DUST. Everything was covered in dust and ashes.
Nádúr Noc, the main city of Terra, was once beautiful and full of life. Not like that night, the night the darkness descended from the far land of Ifreann.
Now, the round city of Nádúr Noc was dark, burned, and destroyed.
Trees were no longer big and full of different bright green and golden colors. The river Enosi, a stream that surrounded the city with its calm crystalline water, was now a rapid of blood and death. As for the sky, once bright and blue, it was now filled with dark smoke so thick, it made it nearly impossible to see the remains of the Zansèt Palace; a magnificent castle in the middle of the city made of pearls, flowers, rocks, and vines.
On that night, there was no music and laughter. The only things anybody could hear were screams and the desolate pleas of the inhabitants. Fear, pain, and unimaginable loss.
This city wasn’t the ruins of any ordinary war; it was the ruins between the light side of nature and the darkest of evils. Beasts and other horrendous creatures destroyed everything that they came across, killed everyone in sight. Soulless creatures who lived to torture. Answering to no one, no one except Him, the one who owned the darkness. The one who hell itself was afraid of.
On the outskirts of Nádúr Noc, across river Enosi, four of the elite warriors of Terra stood above the city on a grassy knoll. They watched as their sacred city burned to ashes. One of those men was Hans; a tall, muscular, man with electric blue eyes, bushy blond beard, and a bear’s claw scar down his neck and chest. Hans was no ordinary warrior. At the early age of twenty-seven, he was an outstanding earth wielder and the youngest leader the Elder Clan ever had. He was also the one in charge of ensuring the survival of their one last mission.
That night, Hans carried a brown forty pound bundle. The cargo’s value was far greater than all the riches of the world, as it was the world itself that depended on its survival.
“We are late,” cried a taller bald warrior.
“We are, but we can still make it,” said Nobu, a shorter, more muscular Asian man with two Koi tattoos on his left shoulder.
“Look at it.” The bald warrior pointed out at the ongoing war.
Houses burning, people running, beasts and fire destroying everything at their will. His body might’ve been rock solid, but his hand was shaking. “It’s impossible to reach the palace. There has to be another way.”
“There isn’t. Our only hope is getting to the castle,” Nobu explained.
Hans looked around in all directions. In addition to surrounding the city, the river Enosi had ten equally spaced creeks that flowed from the river’s bank, inwards, to the central plaza. “We’ll go through one of the river’s creeks to reach the plaza. From there we’ll have a short distance to the palace,” he said. “Get ready.”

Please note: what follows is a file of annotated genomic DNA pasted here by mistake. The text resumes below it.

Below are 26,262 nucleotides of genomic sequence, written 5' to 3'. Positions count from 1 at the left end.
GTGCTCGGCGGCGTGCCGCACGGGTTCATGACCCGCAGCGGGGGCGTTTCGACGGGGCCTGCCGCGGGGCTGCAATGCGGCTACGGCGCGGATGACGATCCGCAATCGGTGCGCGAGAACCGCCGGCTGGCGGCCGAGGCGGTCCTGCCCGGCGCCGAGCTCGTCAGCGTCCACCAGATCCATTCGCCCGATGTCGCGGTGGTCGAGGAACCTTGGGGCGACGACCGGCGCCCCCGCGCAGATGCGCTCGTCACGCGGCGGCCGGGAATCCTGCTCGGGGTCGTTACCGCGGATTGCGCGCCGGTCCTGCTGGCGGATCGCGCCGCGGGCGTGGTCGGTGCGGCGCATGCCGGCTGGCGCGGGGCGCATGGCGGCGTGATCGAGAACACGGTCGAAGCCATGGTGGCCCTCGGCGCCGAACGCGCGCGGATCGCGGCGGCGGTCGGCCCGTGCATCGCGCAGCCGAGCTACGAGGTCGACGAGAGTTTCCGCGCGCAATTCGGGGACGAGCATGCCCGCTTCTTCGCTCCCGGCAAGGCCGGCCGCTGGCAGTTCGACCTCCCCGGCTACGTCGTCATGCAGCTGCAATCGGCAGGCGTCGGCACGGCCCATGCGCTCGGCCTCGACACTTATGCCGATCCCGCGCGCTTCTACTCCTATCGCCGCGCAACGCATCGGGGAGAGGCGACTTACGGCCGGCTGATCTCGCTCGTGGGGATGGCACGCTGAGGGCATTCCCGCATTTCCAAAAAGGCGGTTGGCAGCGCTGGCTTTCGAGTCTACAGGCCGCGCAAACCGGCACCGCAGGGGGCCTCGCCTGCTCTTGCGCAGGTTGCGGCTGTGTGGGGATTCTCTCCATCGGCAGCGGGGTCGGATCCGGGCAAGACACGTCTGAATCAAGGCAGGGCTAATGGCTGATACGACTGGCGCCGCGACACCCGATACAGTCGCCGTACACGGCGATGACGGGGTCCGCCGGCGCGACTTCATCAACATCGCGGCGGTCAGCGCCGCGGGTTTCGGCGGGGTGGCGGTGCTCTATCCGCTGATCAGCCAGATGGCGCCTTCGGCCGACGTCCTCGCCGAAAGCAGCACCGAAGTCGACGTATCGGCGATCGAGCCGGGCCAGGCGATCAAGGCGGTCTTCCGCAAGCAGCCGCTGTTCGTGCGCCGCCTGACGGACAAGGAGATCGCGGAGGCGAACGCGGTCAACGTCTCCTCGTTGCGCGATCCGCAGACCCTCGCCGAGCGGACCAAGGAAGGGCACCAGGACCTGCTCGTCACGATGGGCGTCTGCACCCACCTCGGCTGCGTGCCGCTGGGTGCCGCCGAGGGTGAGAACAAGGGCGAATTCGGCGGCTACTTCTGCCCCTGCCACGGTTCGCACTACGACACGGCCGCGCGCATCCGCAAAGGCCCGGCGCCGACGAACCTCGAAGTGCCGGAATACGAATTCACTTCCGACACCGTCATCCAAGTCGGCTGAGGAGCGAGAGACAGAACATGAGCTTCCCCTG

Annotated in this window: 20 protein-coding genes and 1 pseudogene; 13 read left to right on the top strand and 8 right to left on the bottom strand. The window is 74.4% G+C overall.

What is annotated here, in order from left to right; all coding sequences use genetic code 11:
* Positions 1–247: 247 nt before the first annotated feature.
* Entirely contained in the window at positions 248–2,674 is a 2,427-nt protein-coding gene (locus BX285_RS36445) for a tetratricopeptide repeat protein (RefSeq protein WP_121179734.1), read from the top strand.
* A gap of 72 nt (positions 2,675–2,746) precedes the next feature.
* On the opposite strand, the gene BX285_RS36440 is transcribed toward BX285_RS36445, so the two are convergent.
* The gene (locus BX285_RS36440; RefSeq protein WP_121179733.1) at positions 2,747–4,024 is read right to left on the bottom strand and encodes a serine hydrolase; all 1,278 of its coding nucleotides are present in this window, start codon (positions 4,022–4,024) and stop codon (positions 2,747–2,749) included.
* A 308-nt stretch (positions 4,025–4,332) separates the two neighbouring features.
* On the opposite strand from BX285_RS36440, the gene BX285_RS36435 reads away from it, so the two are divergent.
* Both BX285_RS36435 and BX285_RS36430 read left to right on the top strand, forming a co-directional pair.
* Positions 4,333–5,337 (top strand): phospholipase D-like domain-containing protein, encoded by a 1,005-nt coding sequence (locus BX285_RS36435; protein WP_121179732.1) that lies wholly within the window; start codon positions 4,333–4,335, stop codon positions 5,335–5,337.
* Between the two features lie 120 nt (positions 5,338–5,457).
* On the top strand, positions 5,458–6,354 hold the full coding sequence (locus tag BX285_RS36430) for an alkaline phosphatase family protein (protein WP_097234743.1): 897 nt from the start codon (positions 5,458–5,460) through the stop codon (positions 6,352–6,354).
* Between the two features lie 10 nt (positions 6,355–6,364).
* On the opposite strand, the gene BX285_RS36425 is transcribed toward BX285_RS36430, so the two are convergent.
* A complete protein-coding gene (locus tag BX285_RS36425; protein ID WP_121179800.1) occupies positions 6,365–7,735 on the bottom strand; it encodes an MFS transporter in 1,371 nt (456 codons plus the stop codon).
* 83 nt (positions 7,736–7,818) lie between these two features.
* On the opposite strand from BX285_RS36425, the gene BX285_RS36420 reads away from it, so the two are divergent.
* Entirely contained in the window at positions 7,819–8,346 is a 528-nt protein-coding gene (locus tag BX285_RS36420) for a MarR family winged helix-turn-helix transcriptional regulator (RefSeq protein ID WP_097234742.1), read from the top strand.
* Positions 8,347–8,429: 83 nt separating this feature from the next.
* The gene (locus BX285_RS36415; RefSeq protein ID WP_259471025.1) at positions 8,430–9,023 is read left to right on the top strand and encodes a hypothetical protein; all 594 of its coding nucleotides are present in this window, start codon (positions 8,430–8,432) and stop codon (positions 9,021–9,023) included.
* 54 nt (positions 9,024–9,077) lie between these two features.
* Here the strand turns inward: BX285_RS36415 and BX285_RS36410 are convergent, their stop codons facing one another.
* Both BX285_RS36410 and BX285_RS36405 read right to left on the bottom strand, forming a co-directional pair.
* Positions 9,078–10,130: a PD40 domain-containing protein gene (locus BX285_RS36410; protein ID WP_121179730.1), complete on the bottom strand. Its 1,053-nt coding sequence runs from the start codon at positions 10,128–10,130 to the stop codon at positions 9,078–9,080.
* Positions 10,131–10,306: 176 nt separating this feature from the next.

As the warriors prepared to cross the waters into the city, the fourth warrior asked, “Is it true? Is He really here?” Each syllable trembling with fear. There was a moment of silence. The answer was obvious, as was the dread of speaking it out loud.
Finally, Hans stared at his entrusted cargo. “He was the first to arrive. He needs to make sure we don’t succeed.” Hans gave Nobu a nod. The soldiers descended the hill, and in the stealth-like manner they were trained for, ran through the tall grass until they reached the Enosi’s river bank. Nobu walked to the water’s edge and raised his hand in the direction of the thrashing bloody water.
The water began to churn, eventually opening to create a hollow circle between the bottom of the river and its surface. Once the waters were under his control, Nobu walked down the water cave into the river followed by Hans and the rest of the warriors.
As they walked undetected inside the water tunnel, the beasts continued shattering the bodies of all in their sight. The thick smell of iron and blood clung to their lungs as they choked their last breaths.
With a calculated pace, the group of men arrived at the base of the central plaza. Nobu slowly moved his hand through the air allowing a small portion of water to leak into the tunnel around their feet. Hans checked to make sure the dry bundle was cradled securely in one arm, preparing himself for his swimming ascent. The creek flooded, lifting the warriors up as the water levels rose towards the plaza’s ledge.